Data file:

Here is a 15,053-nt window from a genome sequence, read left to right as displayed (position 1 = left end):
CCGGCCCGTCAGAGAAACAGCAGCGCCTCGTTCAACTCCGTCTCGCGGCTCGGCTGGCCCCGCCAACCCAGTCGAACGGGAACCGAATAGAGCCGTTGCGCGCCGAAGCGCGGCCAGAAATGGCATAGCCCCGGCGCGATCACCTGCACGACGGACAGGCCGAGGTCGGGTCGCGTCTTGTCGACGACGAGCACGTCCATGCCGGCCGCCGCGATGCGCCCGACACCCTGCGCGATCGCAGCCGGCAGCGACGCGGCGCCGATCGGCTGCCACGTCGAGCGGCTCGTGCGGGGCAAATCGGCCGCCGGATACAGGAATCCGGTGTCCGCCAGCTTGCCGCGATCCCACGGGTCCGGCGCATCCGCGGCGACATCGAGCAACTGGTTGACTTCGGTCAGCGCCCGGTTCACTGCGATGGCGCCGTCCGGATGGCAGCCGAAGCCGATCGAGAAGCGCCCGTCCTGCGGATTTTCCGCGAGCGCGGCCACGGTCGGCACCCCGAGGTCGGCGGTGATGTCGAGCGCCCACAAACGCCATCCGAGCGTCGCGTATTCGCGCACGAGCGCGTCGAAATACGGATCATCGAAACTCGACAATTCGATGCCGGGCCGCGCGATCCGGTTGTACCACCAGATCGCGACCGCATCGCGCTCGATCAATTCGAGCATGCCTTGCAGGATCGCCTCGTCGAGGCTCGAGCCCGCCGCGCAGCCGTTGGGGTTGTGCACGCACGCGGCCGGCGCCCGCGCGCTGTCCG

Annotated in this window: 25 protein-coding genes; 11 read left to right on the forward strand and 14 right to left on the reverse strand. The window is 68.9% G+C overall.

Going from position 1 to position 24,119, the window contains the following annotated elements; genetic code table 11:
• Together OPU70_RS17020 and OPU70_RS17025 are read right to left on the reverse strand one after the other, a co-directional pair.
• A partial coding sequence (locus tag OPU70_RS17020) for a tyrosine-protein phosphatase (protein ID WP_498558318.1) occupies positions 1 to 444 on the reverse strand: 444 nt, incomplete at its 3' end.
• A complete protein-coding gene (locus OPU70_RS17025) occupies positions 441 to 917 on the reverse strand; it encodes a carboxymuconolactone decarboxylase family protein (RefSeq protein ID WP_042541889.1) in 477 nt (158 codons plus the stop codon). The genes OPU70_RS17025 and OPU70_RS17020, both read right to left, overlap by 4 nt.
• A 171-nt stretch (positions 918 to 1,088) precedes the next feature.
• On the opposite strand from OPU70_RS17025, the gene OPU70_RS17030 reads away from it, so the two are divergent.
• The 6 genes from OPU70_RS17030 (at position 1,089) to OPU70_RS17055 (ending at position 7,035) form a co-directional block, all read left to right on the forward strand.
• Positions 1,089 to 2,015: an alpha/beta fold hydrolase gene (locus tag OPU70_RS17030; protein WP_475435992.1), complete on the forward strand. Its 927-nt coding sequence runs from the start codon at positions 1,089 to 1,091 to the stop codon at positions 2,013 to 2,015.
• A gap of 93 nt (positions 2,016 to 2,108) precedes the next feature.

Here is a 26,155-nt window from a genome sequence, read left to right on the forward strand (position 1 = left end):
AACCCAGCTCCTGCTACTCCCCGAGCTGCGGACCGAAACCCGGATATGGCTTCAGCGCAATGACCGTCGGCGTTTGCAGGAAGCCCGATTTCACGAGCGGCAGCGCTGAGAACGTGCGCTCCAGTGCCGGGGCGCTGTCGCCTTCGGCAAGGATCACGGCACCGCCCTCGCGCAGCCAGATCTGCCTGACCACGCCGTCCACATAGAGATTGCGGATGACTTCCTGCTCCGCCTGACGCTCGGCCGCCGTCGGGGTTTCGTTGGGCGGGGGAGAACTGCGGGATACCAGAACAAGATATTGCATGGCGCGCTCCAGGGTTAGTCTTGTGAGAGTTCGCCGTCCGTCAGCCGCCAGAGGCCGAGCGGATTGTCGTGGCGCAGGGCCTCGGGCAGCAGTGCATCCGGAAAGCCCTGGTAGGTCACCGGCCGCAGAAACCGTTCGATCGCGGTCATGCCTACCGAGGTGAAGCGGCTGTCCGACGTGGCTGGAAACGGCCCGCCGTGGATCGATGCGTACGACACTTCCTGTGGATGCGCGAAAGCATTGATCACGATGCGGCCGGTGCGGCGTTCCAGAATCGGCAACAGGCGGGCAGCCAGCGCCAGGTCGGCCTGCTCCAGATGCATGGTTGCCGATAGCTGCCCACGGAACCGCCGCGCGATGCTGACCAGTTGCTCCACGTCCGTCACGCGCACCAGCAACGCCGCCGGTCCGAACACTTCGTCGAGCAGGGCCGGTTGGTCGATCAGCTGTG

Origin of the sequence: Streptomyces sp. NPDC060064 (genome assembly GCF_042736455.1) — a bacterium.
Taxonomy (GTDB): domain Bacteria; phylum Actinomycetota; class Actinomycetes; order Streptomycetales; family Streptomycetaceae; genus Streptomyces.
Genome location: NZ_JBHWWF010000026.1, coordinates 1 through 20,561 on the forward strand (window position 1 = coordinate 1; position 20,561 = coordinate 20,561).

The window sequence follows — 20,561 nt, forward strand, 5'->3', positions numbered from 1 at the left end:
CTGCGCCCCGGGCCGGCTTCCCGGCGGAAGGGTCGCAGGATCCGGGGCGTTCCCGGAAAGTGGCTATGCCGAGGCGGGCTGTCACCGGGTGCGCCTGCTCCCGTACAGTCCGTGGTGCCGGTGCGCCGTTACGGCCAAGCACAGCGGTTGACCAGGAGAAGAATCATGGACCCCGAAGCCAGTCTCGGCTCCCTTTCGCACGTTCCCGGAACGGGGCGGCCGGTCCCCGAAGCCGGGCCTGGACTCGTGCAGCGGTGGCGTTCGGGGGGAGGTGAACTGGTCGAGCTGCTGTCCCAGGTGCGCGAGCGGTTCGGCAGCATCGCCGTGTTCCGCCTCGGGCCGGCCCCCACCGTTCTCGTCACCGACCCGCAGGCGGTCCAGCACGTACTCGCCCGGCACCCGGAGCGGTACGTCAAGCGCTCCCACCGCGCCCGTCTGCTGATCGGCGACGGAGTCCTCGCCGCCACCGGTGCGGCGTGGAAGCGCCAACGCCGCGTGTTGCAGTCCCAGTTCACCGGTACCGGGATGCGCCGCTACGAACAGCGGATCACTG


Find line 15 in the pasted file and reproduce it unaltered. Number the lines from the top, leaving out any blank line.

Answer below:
Origin of the sequence: Streptomyces sp. NPDC060064 (genome assembly GCF_042736455.1) — a bacterium.